Because Flutter is new, it came with modern capabilities, convenient tooling, and a new programming language with modern niceties, resulting in a delightful developer experience.
If you’re curious about Flutter’s future developments, check out the what’s next post.
Faster performance is one of Flutter’s key selling points. Although, it may not always outperform native apps. Moreover, even with the fastest framework, it is possible to build a poorly-performing app if best practises are not followed.
The tooling is exceptional, but because it is a relatively new ecosystem, third-party libraries and community support is not as extensive as React Native. So, if we need some libraries to support fringe areas, we’d be out of luck.
Apps built with Flutter may not always feel completely native because they must share all of their UX and UI layers. The final app bundle size is also bigger in comparison because it has its own widgets, libraries, and runtime (perhaps not for long).
Code Push, the icing on the cake, is currently not supported by Flutter and is not on the roadmap.
When it comes to state management, Redux and React Hooks are more likely to feel natural with React Native. However, there are a few approaches to state management in Flutter, including the Redux framework, which many web developers are familiar with but can be intimidating.
One discouraging challenge could be learning a new programming language specifically for Flutter. But Dart is also new. As a result, it provides modern language features and syntax, making it easier to learn. And the we’ve to applaud the documentation efforts by Flutter Team. So, learning the entire tooling, language, styling, and ecosystem is less likely to be a deal-breaker, but it still requires extra effort.
Developers are gushing with praise? Should it then be our top choice?
Can developer experience be the deciding factor on its own?
Hold on to that thought for the time being.
Remember how React Native’s project setup and tooling baffled us? And Flutter is slick as silk? Well, similar to Flutter, another framework called Expo will help you build React Native apps with ease by providing a bundle of tools and services. Let’s find out more…
Expo is a set of developer tools and services built around React Native that, in many ways, resembles the developer experience of Flutter. It is rapidly evolving and already offers so much more. It’s as if someone borrowed a page from Vercel’s Next.js and applied it to React Native.
To name a few advantages:
- An app called “Expo Go” that allows us to test our apps on mobile devices using just a QR code scan.
- Provides deeply integrated cloud services for React Natives apps under Expo Application Services.
- You can build apps without using Xcode or Android Studio. Fantastic, right?
- Create and share example apps in the browser with Snack.
The caveat is that it is a private company, and while the framework is open-source, the services provided are on a pricing basis and restrictive due to deep integrations.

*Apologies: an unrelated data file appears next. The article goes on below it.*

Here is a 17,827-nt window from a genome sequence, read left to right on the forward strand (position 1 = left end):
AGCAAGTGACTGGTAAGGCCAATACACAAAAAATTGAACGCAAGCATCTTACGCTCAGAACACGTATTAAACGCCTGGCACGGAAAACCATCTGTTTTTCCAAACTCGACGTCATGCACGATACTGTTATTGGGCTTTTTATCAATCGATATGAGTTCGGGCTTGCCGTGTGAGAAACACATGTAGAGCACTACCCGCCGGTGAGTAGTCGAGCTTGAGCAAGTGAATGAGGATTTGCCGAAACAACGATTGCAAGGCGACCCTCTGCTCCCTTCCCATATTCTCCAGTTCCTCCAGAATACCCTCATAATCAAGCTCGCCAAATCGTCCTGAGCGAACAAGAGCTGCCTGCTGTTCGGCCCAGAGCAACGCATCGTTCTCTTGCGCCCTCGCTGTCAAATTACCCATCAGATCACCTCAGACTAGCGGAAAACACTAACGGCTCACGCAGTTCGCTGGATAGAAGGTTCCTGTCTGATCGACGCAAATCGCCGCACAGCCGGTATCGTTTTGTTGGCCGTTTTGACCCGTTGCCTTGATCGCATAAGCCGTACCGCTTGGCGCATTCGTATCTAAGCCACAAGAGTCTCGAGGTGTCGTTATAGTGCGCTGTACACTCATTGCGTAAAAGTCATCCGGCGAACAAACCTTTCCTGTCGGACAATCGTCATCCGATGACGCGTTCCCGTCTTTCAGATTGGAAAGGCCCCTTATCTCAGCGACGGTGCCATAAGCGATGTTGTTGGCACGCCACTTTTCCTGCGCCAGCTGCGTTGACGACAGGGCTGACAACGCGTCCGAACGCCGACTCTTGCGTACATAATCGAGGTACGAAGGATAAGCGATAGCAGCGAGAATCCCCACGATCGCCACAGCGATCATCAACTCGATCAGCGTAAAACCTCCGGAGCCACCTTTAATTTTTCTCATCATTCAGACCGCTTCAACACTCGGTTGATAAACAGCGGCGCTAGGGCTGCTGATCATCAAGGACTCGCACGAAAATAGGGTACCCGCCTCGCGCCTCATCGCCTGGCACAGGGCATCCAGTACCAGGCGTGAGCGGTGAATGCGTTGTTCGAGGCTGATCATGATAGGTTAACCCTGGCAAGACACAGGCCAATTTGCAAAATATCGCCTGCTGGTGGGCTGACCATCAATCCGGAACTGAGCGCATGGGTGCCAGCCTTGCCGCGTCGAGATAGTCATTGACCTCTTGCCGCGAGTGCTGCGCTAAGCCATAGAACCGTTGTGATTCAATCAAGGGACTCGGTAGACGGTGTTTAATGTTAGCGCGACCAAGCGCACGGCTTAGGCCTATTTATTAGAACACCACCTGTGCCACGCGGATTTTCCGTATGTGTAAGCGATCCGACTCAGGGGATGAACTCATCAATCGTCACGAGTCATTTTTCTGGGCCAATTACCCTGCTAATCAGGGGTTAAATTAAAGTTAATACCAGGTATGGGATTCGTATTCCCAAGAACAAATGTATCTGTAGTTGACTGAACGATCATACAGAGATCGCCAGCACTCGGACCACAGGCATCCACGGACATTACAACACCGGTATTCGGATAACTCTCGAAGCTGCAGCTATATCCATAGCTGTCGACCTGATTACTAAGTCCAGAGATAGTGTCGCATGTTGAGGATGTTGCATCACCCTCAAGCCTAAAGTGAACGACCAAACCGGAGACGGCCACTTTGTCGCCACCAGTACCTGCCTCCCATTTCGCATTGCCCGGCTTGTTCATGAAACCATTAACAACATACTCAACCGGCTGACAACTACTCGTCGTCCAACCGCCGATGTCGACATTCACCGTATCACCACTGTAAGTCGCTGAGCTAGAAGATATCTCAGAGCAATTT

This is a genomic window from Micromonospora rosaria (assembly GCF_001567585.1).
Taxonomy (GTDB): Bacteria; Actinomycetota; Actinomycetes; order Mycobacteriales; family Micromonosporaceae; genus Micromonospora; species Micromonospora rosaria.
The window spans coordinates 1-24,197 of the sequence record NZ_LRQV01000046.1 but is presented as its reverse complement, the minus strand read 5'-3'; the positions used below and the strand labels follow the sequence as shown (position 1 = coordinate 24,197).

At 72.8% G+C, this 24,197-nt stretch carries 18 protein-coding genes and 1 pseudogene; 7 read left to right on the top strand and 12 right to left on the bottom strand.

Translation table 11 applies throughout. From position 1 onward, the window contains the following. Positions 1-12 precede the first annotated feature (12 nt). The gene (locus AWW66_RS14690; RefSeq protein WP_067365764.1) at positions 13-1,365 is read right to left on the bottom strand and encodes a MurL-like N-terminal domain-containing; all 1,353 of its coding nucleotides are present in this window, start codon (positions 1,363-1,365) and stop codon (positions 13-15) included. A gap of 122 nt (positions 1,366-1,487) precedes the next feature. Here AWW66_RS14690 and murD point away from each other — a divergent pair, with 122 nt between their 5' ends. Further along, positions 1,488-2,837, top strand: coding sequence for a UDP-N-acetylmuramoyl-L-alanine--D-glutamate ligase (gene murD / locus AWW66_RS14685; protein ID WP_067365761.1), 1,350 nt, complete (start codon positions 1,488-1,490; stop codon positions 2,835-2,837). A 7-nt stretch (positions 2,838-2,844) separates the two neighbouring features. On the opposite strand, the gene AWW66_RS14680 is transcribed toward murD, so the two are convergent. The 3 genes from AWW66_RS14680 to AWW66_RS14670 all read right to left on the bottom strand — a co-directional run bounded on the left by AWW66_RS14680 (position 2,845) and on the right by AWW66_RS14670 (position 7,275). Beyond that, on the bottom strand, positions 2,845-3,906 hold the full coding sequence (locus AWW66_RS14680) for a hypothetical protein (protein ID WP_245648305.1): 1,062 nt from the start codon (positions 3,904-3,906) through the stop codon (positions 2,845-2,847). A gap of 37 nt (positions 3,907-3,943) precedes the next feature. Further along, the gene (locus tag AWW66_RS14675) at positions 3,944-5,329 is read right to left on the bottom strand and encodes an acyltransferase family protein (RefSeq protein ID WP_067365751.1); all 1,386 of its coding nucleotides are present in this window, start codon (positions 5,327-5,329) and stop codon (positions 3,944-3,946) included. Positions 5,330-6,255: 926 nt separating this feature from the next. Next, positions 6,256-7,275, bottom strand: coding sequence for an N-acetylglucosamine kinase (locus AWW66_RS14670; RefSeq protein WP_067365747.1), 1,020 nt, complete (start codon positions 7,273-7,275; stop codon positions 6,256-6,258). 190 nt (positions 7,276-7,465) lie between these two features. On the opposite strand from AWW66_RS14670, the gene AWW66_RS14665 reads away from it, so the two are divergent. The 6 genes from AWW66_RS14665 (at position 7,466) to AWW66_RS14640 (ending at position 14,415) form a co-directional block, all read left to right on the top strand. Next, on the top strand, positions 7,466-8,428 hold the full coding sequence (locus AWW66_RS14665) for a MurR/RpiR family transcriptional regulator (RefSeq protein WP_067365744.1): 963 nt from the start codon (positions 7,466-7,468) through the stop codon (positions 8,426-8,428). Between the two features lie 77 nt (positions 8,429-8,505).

Here’s how we used Snack to implement our LinkHub — React Native Project:
The way that Expo combines the best of the web and mobile is amazing, isn’t it?
So, if we choose Flutter over React Native for its tooling, Expo will persuade us otherwise.
In conclusion, after analyzing and comparing React Native and Flutter, it’s apparent that there isn’t a clear winner. This is a common observation among various blog posts that compare the two frameworks.
Making a definitive choice based on one or two specific tools that you find useful is likely to change as other frameworks catch up. Especially, both React Native and Flutter have strong backing from tech giants and will continue to receive updates and support, ensuring their longevity.
While Flutter offers better performance, superior tooling and developer confidence, React Native outshines in maturity, larger community, native look & hiring needs. With Expo’s help, it is catching up to Flutter in other aspects.
Ultimately, the decision on which framework to use should be based on your team’s needs and capabilities. The best framework is the one that best suits your team’s skillset and goals.
Your engineers are a passionate bunch who are willing to bet on Flutter’s growing demand and popularity? Pick Flutter.
And, if you have the budget for it, if your app requires writing a lot of native code or building packages from scratch, or if you care about performance? Pick native itself.
The app economy is in an exciting stage, as are the development tools and frameworks that surround it. Some cross-platform advantages, such as reactive programming model and hot reloading, have made their way into native development with the introduction of SwiftUI and Jetpack Compose.
Even so, making this choice can be tricky. I specialize in providing comprehensive mobile design and development services tailored to your specific needs. So, I’m happy to offer guidance on selecting the most suitable option. Drop me a message; I’d be glad to help.
Source Code LinkHub project can be found at:
I hope you enjoyed reading; Until next one ✌️